Management of seed-placed fertilizer

Alberta Agriculture and Forestry
Tuesday, 15 May 2018
By Alberta Agriculture and Forestry
While applying fertilizer at the time of seeding has many benefits, it is important to use the right amount. Mark Cutts, crop specialist at the Alberta Ag-Info Centre, evaluates placement, impact, and types of fertilizer. “Applying too much fertilizer with the seed can impact crop emergence,” says Cutts. “To ensure seed-placed fertilizers are being managed properly, producers need to understand the factors that influence their impact.”

The fertilizer product most commonly evaluated for seed-placed safety is urea (46-0-0). Seed placed urea can reduce crop emergence through ammonia toxicity. Factors that impact the amount of urea that can be seed-placed include seedbed utilization (calculated as the spread of seed and fertilizer divided by the row spacing), soil conditions, and seed size.

“As an interaction exists among these factors, the amount of urea that can be seed-placed varies considerably,” says Cutts. “Higher seedbed utilization (for example, 50 per cent versus 10 per cent), finer textured soils (clay versus sand) and a larger seed size (cereal versus canola) allow more urea to be placed with the seed.”

For seed-placed urea, moisture conditions at the time of seeding, and moisture received shortly after seeding up to seven days post-seeding, can minimize the toxic effects of urea in the seed-row. However, says Cutts, “To minimize the risk associated with urea, the amount that is seed-placed should reflect moisture conditions present at the time of seeding.”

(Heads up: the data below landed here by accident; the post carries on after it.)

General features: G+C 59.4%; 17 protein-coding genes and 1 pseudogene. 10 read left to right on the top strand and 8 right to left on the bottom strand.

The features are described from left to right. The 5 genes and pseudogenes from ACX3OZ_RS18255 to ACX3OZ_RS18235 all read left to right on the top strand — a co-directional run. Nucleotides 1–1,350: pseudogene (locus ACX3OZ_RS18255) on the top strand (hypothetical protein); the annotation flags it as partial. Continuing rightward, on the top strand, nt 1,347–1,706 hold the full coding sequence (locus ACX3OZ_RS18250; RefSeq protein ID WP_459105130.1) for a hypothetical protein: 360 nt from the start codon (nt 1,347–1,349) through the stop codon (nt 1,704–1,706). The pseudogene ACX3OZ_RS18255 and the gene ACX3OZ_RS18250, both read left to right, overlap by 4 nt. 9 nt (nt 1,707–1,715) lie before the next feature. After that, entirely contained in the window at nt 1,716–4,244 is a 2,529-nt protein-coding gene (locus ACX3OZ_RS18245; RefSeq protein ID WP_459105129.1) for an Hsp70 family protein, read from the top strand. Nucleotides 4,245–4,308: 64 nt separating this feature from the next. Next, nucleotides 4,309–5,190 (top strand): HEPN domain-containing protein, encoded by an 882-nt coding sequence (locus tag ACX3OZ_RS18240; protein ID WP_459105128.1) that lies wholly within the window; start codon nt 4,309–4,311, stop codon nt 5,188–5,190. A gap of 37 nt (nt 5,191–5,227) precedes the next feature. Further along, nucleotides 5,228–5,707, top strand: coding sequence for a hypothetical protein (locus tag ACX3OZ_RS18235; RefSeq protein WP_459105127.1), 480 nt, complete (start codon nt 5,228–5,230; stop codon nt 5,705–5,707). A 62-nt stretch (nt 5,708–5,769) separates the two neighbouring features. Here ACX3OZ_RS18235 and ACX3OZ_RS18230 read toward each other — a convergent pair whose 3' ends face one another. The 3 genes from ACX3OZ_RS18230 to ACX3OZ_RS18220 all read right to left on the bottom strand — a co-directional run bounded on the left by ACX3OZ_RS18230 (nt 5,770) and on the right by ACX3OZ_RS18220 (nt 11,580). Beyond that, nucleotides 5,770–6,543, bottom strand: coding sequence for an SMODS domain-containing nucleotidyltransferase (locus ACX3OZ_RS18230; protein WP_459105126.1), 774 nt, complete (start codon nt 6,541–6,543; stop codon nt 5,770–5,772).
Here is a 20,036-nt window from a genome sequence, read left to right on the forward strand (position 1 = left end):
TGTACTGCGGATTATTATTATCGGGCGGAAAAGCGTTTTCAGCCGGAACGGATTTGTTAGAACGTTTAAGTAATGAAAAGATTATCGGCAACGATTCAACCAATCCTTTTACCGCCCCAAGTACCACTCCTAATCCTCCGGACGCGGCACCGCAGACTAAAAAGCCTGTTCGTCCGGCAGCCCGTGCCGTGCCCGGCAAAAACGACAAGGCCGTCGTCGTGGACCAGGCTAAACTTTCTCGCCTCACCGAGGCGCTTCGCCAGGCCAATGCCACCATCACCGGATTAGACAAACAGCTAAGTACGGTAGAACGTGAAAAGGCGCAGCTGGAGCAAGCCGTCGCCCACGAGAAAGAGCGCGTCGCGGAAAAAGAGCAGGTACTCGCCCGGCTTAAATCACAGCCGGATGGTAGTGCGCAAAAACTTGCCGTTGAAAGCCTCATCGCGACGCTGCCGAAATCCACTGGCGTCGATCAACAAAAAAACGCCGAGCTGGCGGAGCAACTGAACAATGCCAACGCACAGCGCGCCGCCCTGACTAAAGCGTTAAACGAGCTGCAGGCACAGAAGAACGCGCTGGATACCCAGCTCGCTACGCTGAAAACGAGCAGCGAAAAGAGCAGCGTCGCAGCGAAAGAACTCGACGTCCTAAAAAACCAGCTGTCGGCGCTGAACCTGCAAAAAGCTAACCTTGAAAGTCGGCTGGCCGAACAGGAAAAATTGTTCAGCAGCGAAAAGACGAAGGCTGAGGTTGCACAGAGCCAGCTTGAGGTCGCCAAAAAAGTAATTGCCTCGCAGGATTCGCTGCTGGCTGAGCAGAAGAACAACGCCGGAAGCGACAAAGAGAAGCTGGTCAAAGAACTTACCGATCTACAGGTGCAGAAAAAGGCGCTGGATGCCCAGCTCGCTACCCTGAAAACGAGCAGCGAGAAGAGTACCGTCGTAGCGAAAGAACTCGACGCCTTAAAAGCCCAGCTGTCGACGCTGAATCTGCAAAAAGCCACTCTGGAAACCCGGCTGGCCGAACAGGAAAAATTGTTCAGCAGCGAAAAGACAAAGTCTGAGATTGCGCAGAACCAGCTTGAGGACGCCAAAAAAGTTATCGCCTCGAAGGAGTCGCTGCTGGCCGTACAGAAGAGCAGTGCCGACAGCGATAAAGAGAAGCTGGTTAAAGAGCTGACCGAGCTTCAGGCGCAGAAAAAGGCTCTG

“Many producers place phosphate fertilizers with the seed to ensure seedling plants have early access to this nutrient. The main phosphate fertilizer used in Alberta, monoammonium phosphate (11-52-0, 12-51-0), generally has low seedling toxicity. However, there is a distinct difference in maximum amounts of seed-placed phosphate based on crop type. In general, cereal crops can tolerate the amount of phosphate that’s typically seed placed, while crops such as oilseeds and pulses are more sensitive. In Alberta, at ten per cent seed bed utilization, the maximum recommended rates of seed-placed phosphate for cereal, pea and canola are 50, 25, and 15 pounds per acre, respectively. “

A third fertilizer product that can be seed-placed is potassium chloride (0-0-60). “Seed-placed potassium fertilizer can impact crop stand establishment through a salt effect,” says Cutts. “The safe level of potassium that can be applied with the seed depends on crop type. In general, tolerance is higher in cereal crops than in smaller seeded crop such as canola. Pulse crops are sensitive to seed-placed potassium fertilizer and producers may need to consider alternative fertilizer placement approaches such as banding.”

For more information on seed-placing fertilizers, contact the Alberta Ag-Info Centre at 310-FARM.

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